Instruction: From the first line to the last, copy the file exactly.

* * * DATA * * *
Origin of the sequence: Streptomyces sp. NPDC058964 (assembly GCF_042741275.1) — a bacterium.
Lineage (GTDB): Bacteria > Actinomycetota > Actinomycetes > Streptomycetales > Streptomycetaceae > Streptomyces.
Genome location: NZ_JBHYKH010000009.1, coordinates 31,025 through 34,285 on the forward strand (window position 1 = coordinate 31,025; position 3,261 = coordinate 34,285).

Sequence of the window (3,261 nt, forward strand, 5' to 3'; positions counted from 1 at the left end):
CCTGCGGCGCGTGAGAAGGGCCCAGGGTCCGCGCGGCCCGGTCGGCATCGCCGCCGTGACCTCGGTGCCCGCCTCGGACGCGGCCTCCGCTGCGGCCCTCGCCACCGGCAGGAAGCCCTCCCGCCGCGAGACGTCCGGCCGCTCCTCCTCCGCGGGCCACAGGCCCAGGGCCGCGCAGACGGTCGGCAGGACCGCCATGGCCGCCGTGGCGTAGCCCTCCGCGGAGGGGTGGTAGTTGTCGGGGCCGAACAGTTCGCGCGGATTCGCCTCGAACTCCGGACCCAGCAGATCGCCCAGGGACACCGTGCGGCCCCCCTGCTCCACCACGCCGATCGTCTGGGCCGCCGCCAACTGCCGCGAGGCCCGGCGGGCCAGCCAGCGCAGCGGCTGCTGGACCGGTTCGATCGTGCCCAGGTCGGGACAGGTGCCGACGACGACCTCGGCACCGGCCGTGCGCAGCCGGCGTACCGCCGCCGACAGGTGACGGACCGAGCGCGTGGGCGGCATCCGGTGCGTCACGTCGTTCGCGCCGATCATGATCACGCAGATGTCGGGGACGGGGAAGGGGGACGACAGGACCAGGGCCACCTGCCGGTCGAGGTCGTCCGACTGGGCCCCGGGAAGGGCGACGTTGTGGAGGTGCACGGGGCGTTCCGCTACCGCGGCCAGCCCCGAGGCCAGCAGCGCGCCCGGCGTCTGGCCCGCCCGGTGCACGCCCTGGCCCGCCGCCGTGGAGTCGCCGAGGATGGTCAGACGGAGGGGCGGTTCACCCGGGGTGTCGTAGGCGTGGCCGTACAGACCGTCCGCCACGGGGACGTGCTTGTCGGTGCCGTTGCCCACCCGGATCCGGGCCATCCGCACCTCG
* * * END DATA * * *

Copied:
Origin of the sequence: Streptomyces sp. NPDC058964 (assembly GCF_042741275.1) — a bacterium.
Lineage (GTDB): Bacteria > Actinomycetota > Actinomycetes > Streptomycetales > Streptomycetaceae > Streptomyces.
Genome location: NZ_JBHYKH010000009.1, coordinates 31,025 through 34,285 on the forward strand (window position 1 = coordinate 31,025; position 3,261 = coordinate 34,285).

Sequence of the window (3,261 nt, forward strand, 5' to 3'; positions counted from 1 at the left end):
CCTGCGGCGCGTGAGAAGGGCCCAGGGTCCGCGCGGCCCGGTCGGCATCGCCGCCGTGACCTCGGTGCCCGCCTCGGACGCGGCCTCCGCTGCGGCCCTCGCCACCGGCAGGAAGCCCTCCCGCCGCGAGACGTCCGGCCGCTCCTCCTCCGCGGGCCACAGGCCCAGGGCCGCGCAGACGGTCGGCAGGACCGCCATGGCCGCCGTGGCGTAGCCCTCCGCGGAGGGGTGGTAGTTGTCGGGGCCGAACAGTTCGCGCGGATTCGCCTCGAACTCCGGACCCAGCAGATCGCCCAGGGACACCGTGCGGCCCCCCTGCTCCACCACGCCGATCGTCTGGGCCGCCGCCAACTGCCGCGAGGCCCGGCGGGCCAGCCAGCGCAGCGGCTGCTGGACCGGTTCGATCGTGCCCAGGTCGGGACAGGTGCCGACGACGACCTCGGCACCGGCCGTGCGCAGCCGGCGTACCGCCGCCGACAGGTGACGGACCGAGCGCGTGGGCGGCATCCGGTGCGTCACGTCGTTCGCGCCGATCATGATCACGCAGATGTCGGGGACGGGGAAGGGGGACGACAGGACCAGGGCCACCTGCCGGTCGAGGTCGTCCGACTGGGCCCCGGGAAGGGCGACGTTGTGGAGGTGCACGGGGCGTTCCGCTACCGCGGCCAGCCCCGAGGCCAGCAGCGCGCCCGGCGTCTGGCCCGCCCGGTGCACGCCCTGGCCCGCCGCCGTGGAGTCGCCGAGGATGGTCAGACGGAGGGGCGGTTCACCCGGGGTGTCGTAGGCGTGGCCGTACAGACCGTCCGCCACGGGGACGTGCTTGTCGGTGCCGTTGCCCACCCGGATCCGGGCCATCCGCACCTCG